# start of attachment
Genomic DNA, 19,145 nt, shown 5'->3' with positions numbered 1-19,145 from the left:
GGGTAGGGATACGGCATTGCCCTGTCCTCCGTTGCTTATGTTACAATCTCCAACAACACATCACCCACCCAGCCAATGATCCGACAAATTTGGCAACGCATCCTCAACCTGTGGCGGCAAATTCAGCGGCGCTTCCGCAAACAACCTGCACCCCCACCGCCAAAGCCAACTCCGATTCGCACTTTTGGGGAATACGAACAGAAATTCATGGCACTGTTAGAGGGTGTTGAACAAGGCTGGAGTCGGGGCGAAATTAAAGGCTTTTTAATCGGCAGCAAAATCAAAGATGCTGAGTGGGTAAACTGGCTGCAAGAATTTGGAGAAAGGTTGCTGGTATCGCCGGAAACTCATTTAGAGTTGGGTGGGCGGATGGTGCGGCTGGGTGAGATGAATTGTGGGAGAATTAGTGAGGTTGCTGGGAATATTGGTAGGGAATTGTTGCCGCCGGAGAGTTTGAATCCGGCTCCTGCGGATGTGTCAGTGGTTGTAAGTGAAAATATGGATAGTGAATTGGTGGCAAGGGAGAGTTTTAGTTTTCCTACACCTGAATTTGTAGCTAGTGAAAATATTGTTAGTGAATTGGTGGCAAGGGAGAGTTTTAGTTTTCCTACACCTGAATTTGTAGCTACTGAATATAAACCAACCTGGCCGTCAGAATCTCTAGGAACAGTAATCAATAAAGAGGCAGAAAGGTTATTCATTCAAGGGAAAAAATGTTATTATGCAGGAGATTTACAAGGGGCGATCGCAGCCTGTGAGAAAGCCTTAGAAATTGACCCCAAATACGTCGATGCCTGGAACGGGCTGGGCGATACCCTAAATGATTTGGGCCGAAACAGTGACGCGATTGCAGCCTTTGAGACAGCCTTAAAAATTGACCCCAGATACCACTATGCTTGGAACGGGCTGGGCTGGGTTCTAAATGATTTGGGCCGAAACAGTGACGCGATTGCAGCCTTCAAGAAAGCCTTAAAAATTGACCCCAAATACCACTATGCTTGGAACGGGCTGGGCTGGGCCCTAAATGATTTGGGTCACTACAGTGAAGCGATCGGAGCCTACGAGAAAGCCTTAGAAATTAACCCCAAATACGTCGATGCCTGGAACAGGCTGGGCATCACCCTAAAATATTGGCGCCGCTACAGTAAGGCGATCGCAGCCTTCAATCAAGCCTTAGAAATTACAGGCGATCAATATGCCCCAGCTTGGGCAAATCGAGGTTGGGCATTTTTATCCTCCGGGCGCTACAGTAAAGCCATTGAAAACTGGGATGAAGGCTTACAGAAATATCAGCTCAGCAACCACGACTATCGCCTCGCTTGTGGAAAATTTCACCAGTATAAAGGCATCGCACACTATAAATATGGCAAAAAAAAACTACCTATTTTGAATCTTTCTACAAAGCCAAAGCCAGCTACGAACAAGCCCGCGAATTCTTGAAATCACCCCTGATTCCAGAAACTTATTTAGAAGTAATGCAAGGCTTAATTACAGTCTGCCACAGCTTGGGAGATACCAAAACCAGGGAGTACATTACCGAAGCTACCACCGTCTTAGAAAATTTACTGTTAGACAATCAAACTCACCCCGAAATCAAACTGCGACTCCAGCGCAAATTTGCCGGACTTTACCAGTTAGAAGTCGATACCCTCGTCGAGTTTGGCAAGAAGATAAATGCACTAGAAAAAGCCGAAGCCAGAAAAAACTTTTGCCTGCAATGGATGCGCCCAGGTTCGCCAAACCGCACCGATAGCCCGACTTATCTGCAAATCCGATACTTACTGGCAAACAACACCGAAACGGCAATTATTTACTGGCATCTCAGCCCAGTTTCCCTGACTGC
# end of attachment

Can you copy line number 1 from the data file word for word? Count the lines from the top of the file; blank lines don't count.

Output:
Genomic DNA, 19,145 nt, shown 5'->3' with positions numbered 1-19,145 from the left: